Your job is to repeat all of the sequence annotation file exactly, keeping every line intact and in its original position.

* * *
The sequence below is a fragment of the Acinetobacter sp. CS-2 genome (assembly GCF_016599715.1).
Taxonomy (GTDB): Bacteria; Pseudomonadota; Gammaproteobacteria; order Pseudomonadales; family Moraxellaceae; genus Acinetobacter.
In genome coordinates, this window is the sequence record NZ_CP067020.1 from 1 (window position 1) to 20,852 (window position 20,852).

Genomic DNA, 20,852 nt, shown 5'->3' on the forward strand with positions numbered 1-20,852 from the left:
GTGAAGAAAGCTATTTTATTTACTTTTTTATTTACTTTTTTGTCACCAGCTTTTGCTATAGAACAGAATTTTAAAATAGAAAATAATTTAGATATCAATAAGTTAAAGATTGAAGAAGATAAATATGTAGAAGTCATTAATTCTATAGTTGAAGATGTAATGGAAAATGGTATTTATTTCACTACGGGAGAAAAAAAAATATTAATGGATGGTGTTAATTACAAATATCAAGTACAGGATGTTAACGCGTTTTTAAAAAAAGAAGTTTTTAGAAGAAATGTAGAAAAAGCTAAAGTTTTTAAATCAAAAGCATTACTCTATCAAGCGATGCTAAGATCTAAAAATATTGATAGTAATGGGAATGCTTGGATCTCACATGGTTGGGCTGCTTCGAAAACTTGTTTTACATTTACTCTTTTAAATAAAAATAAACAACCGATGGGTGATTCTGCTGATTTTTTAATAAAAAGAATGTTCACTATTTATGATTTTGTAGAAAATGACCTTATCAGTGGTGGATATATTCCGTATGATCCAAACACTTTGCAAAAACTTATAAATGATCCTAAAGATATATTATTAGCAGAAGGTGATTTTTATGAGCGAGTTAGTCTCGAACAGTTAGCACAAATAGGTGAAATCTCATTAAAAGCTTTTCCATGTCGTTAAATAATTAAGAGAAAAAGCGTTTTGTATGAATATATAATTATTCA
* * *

The sequence below is a fragment of the Acinetobacter sp. CS-2 genome (assembly GCF_016599715.1).
Taxonomy (GTDB): Bacteria; Pseudomonadota; Gammaproteobacteria; order Pseudomonadales; family Moraxellaceae; genus Acinetobacter.
In genome coordinates, this window is the sequence record NZ_CP067020.1 from 1 (window position 1) to 20,852 (window position 20,852).

Genomic DNA, 20,852 nt, shown 5'->3' on the forward strand with positions numbered 1-20,852 from the left:
GTGAAGAAAGCTATTTTATTTACTTTTTTATTTACTTTTTTGTCACCAGCTTTTGCTATAGAACAGAATTTTAAAATAGAAAATAATTTAGATATCAATAAGTTAAAGATTGAAGAAGATAAATATGTAGAAGTCATTAATTCTATAGTTGAAGATGTAATGGAAAATGGTATTTATTTCACTACGGGAGAAAAAAAAATATTAATGGATGGTGTTAATTACAAATATCAAGTACAGGATGTTAACGCGTTTTTAAAAAAAGAAGTTTTTAGAAGAAATGTAGAAAAAGCTAAAGTTTTTAAATCAAAAGCATTACTCTATCAAGCGATGCTAAGATCTAAAAATATTGATAGTAATGGGAATGCTTGGATCTCACATGGTTGGGCTGCTTCGAAAACTTGTTTTACATTTACTCTTTTAAATAAAAATAAACAACCGATGGGTGATTCTGCTGATTTTTTAATAAAAAGAATGTTCACTATTTATGATTTTGTAGAAAATGACCTTATCAGTGGTGGATATATTCCGTATGATCCAAACACTTTGCAAAAACTTATAAATGATCCTAAAGATATATTATTAGCAGAAGGTGATTTTTATGAGCGAGTTAGTCTCGAACAGTTAGCACAAATAGGTGAAATCTCATTAAAAGCTTTTCCATGTCGTTAAATAATTAAGAGAAAAAGCGTTTTGTATGAATATATAATTATTCA